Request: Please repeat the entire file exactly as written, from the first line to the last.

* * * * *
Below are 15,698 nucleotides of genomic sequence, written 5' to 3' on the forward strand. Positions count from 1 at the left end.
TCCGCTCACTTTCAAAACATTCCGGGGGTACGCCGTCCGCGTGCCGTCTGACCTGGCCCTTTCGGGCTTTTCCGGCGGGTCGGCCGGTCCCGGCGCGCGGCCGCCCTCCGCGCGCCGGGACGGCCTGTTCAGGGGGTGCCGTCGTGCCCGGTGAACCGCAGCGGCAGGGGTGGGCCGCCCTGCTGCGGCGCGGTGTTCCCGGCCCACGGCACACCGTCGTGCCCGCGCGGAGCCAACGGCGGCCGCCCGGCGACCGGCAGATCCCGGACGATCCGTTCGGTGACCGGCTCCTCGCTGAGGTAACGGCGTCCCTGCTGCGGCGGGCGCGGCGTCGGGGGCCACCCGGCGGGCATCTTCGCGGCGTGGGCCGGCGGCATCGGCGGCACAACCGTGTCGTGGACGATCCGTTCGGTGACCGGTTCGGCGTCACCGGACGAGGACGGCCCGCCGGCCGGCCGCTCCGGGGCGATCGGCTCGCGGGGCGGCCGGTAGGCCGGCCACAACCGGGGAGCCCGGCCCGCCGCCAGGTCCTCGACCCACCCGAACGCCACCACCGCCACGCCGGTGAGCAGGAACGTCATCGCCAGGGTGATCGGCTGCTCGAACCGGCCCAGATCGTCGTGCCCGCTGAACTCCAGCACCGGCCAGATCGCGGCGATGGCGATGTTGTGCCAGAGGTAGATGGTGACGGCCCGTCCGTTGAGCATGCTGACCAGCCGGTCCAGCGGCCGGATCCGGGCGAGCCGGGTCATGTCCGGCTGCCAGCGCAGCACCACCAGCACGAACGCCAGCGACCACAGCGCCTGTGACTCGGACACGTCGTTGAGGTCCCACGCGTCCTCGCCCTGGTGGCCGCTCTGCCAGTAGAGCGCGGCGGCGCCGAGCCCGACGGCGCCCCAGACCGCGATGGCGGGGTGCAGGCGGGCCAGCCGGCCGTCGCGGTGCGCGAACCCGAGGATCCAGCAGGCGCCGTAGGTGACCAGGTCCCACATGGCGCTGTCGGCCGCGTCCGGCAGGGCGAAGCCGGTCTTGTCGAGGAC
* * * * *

Below are 15,698 nucleotides of genomic sequence, written 5' to 3' on the forward strand. Positions count from 1 at the left end.
TCCGCTCACTTTCAAAACATTCCGGGGGTACGCCGTCCGCGTGCCGTCTGACCTGGCCCTTTCGGGCTTTTCCGGCGGGTCGGCCGGTCCCGGCGCGCGGCCGCCCTCCGCGCGCCGGGACGGCCTGTTCAGGGGGTGCCGTCGTGCCCGGTGAACCGCAGCGGCAGGGGTGGGCCGCCCTGCTGCGGCGCGGTGTTCCCGGCCCACGGCACACCGTCGTGCCCGCGCGGAGCCAACGGCGGCCGCCCGGCGACCGGCAGATCCCGGACGATCCGTTCGGTGACCGGCTCCTCGCTGAGGTAACGGCGTCCCTGCTGCGGCGGGCGCGGCGTCGGGGGCCACCCGGCGGGCATCTTCGCGGCGTGGGCCGGCGGCATCGGCGGCACAACCGTGTCGTGGACGATCCGTTCGGTGACCGGTTCGGCGTCACCGGACGAGGACGGCCCGCCGGCCGGCCGCTCCGGGGCGATCGGCTCGCGGGGCGGCCGGTAGGCCGGCCACAACCGGGGAGCCCGGCCCGCCGCCAGGTCCTCGACCCACCCGAACGCCACCACCGCCACGCCGGTGAGCAGGAACGTCATCGCCAGGGTGATCGGCTGCTCGAACCGGCCCAGATCGTCGTGCCCGCTGAACTCCAGCACCGGCCAGATCGCGGCGATGGCGATGTTGTGCCAGAGGTAGATGGTGACGGCCCGTCCGTTGAGCATGCTGACCAGCCGGTCCAGCGGCCGGATCCGGGCGAGCCGGGTCATGTCCGGCTGCCAGCGCAGCACCACCAGCACGAACGCCAGCGACCACAGCGCCTGTGACTCGGACACGTCGTTGAGGTCCCACGCGTCCTCGCCCTGGTGGCCGCTCTGCCAGTAGAGCGCGGCGGCGCCGAGCCCGACGGCGCCCCAGACCGCGATGGCGGGGTGCAGGCGGGCCAGCCGGCCGTCGCGGTGCGCGAACCCGAGGATCCAGCAGGCGCCGTAGGTGACCAGGTCCCACATGGCGCTGTCGGCCGCGTCCGGCAGGGCGAAGCCGGTCTTGTCGAGGAC